• Dug - Thursday, November 03, 2011 - link

    I'm curious what the cost would be on the servers compared to something like the HP. Reply
  • Lucian Armasu - Thursday, November 03, 2011 - link

    According to SemiAccurate, Facebook is considering Calxeda's recently announced ARM servers, too. It could be a lot more efficient to run something like Facebook on those types of servers. Reply
  • JohanAnandtech - Thursday, November 03, 2011 - link

    I personally doubt that very much. The memcached servers are hardly CPU intensive, but a 32 bit ARM processor will not fit the bill. Even when ARM will get 64 bit, it is safe to say that x86 will offer much more DIMM slots. It remains to be seen how the ratio Watt/ RAM cache will be. Until 64 bit ARMs arrive with quite a few memory channels: no go IMHO.

    And the processing intensive parts of the facebook architecture are going to be very slow on the ARMs.

    The funny thing about the ARM presentations is that they assume that virtualization does not exist in the x86 world. A 24 thread x86 CPU with 128 GB can maybe run 30-60 VMs on it, lowering the cost to something like 5-10W per VM. A 5W ARM server is probably not even capable of running one of those machines at a decent speed. You'll be faced with serious management overhead to deal with 30x more servers (or worse!), high response times (single thread performance take a huge dive!) just to save a bit on the power bill.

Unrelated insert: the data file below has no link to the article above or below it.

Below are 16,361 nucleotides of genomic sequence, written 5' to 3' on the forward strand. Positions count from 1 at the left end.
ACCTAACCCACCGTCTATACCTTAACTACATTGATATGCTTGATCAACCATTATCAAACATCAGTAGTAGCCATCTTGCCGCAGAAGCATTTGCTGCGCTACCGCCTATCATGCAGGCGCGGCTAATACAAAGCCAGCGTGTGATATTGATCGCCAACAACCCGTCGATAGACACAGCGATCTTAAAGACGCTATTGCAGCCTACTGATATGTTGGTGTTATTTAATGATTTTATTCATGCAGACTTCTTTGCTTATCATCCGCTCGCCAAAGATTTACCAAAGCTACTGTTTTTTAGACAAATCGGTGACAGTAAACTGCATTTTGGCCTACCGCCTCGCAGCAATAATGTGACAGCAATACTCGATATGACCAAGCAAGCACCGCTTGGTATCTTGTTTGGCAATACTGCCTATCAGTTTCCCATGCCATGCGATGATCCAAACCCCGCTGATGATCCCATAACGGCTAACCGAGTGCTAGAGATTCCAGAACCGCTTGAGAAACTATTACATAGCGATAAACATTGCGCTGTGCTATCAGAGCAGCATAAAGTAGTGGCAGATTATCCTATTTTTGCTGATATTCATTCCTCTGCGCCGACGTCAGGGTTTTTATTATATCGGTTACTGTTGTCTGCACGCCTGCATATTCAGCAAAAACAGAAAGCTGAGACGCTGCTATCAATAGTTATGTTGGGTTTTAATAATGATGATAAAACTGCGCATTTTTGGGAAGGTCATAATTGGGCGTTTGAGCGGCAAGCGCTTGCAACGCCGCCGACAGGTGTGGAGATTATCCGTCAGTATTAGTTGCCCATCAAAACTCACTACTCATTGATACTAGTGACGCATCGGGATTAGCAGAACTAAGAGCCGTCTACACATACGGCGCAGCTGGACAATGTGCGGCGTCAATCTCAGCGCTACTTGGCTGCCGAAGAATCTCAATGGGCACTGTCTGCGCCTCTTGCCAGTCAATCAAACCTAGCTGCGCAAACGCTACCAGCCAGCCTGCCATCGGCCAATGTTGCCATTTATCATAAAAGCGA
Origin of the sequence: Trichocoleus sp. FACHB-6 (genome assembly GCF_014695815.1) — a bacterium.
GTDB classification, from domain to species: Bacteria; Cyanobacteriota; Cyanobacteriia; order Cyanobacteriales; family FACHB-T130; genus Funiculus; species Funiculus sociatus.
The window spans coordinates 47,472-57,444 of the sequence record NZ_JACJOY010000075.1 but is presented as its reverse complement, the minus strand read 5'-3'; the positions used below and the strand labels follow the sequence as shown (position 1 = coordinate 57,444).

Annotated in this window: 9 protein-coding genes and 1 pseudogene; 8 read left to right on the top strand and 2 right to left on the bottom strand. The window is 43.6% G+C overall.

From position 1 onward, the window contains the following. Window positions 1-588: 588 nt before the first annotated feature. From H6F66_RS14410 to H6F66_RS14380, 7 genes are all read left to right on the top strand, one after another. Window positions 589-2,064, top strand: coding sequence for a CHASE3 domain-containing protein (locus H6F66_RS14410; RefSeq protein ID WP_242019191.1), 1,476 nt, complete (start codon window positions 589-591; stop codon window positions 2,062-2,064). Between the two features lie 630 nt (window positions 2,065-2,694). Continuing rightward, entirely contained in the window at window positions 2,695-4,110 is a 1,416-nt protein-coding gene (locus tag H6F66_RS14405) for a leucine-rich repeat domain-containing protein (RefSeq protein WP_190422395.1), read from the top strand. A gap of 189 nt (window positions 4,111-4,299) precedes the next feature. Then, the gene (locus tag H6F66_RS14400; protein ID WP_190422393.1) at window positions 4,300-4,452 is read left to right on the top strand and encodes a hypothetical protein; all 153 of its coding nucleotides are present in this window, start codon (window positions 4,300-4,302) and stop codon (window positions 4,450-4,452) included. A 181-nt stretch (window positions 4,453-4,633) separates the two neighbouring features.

As a general rule: if the Atom based servers have not made it to the shortlist yet, they sure are not going to replace it by ARM based ones.
    Reply
  • tspacie - Thursday, November 03, 2011 - link

    The FaceBook servers take a higher line voltage for increased efficiency. What voltage was supplied to the HP server for these tests? Reply
  • JohanAnandtech - Thursday, November 03, 2011 - link

    Both servers used 230V. I have added this to benchmark page (Thanks, good question). So in reality the Facebook server can consume slightly less. Reply
  • Alex_Haddock - Thursday, November 03, 2011 - link

    TBH we'd position SL class servers for this kind of scenario rather than DL380G7 (which does have a DC power option btw) so not sure it is a relevant comparison. Though I understand using what is available to test. Reply